The 4-legged MekaMon robot. Pic/ NAN

Apple Stores in the United States and United Kingdom have begun the sale of gaming robots, MekaMons, built by a Nigerian-British, Silas Adekunle.

The product with a price tag of $299.95 went on sale from 16 November in the shops and online. The robots can  be operated with an iPhone and other smartphones.

Reach Robotics, an augmented reality gaming company creates robots for both fun and STEM education.

Adekunle, who was born in Nigeria moved to the UK when he was 11 years old.

He is an engineer who graduated with First Class Honours from the University of the West of England in Bristol, with a Bachelor of Science in robotics technology. He previously worked at GE Aviation and Infineon.

“We’ve created an entirely new video gaming platform,” said Adekunle in a press release, published by Black Enterprise.

“MekaMon straddles both the real and virtual worlds while taking the gaming experience beyond a player’s screen and turning their sitting room into a limitless robotic battle zone. MekaMon represents a quantum leap forward in the leveraging of augmented reality. Players can whip out their iPhone to battle their multi-functional, connected battlebots in the physical and virtual worlds at the same time.”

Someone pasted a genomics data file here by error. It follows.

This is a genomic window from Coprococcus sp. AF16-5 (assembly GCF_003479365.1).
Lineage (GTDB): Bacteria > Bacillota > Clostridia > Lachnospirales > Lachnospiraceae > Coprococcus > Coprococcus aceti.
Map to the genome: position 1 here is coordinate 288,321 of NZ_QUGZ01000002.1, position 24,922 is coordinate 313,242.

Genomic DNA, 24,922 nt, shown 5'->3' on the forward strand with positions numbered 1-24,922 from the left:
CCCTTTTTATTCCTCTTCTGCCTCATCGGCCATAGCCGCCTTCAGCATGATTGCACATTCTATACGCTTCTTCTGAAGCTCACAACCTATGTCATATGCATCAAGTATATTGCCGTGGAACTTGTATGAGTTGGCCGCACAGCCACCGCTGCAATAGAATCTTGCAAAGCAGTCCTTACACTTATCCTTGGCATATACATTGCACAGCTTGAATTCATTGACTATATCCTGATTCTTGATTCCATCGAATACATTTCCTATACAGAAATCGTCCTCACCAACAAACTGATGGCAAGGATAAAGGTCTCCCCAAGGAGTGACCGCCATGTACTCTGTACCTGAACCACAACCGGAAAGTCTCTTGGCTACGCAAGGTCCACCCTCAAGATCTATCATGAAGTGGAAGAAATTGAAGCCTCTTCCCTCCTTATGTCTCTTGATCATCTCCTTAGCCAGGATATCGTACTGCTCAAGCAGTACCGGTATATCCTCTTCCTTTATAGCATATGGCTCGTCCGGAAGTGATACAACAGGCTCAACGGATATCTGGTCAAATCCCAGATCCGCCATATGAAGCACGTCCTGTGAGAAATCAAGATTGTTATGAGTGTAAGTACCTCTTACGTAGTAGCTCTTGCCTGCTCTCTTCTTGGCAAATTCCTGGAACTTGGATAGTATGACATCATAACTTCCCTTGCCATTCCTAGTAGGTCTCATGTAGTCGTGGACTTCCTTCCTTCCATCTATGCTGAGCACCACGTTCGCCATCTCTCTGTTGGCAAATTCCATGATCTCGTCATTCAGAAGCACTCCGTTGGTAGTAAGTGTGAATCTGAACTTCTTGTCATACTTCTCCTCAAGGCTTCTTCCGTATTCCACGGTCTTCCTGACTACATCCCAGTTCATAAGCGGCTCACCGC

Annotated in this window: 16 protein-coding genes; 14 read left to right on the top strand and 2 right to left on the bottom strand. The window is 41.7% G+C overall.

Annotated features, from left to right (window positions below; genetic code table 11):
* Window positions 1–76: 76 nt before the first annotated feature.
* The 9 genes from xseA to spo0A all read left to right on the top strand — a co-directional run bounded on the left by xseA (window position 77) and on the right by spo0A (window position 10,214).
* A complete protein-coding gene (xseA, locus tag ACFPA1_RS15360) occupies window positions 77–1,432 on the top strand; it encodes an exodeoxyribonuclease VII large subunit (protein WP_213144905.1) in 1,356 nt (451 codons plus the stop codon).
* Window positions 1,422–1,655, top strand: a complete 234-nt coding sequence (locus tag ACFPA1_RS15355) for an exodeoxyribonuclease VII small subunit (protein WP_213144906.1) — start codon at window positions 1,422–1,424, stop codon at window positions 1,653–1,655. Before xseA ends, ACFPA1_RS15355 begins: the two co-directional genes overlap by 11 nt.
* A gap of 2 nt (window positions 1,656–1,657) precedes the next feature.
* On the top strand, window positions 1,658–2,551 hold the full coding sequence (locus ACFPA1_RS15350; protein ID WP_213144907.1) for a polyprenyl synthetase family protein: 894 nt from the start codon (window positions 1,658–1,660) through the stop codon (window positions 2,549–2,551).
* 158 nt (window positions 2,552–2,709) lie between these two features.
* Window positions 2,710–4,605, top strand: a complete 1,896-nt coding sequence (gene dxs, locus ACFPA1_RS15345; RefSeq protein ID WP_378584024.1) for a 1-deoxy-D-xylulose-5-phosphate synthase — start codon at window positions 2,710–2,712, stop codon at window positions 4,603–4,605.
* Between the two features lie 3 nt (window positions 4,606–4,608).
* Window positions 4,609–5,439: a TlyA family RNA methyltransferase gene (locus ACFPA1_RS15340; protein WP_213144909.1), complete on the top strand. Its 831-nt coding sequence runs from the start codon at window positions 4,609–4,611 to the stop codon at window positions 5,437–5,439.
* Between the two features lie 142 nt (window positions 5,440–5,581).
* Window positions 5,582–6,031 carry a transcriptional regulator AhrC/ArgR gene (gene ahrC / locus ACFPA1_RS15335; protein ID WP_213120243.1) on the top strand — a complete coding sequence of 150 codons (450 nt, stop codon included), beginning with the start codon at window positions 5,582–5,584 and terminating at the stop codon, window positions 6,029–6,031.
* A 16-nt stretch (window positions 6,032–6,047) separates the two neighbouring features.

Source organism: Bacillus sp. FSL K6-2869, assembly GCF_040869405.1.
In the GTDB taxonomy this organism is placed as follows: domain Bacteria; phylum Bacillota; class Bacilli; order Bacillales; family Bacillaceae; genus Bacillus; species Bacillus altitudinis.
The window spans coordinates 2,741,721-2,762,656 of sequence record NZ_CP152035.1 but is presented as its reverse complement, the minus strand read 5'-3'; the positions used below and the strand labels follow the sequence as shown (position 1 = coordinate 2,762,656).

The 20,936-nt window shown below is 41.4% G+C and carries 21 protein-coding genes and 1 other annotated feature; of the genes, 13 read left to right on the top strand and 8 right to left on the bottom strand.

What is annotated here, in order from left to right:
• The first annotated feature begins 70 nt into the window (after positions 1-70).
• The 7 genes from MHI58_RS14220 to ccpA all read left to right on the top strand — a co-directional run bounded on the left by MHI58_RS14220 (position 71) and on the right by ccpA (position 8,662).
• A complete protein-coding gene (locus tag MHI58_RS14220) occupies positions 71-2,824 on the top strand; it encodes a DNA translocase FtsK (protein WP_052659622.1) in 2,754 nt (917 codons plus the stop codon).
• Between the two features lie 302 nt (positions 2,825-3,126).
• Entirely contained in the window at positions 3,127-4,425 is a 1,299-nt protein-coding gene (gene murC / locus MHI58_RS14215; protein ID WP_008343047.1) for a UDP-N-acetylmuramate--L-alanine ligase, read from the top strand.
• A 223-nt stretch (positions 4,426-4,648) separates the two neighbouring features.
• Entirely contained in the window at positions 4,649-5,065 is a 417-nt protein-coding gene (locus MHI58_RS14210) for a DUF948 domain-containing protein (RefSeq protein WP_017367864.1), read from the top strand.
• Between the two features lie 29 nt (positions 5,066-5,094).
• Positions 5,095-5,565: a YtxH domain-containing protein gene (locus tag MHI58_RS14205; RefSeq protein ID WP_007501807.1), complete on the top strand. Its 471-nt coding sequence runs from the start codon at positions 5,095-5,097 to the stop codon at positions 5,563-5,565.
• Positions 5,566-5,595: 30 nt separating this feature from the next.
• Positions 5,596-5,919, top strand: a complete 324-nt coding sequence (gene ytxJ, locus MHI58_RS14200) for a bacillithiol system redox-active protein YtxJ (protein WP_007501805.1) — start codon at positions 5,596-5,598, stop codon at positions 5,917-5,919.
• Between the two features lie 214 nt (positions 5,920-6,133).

Adekunle, centre, with his Reach Robotics mates. Pic/ NAN

MekaMons are four-legged robots that players can control via a smartphone using a companion app for augemented reality gameplay.

Multiple players can have their MekaMons battle each another. Each robot weighs a little over two pounds with dimensions of 11.8 by 11.8 by 5.9 inches.

MekaMons can connect to each other via infrared signals and Bluetooth, allowing for co-op gaming.

The robots are powered by a rechargeable battery that provides up to an hour of gameplay. They are compatible with the iPhone, using the smartphone’s camera and infrared tracking capability for precise navigation.

 

Adekunle said: “When I was a student at UWE Bristol I spent some time going into schools to help inspire young people and it struck me that there was a huge untapped market for a consumer robot with a difference.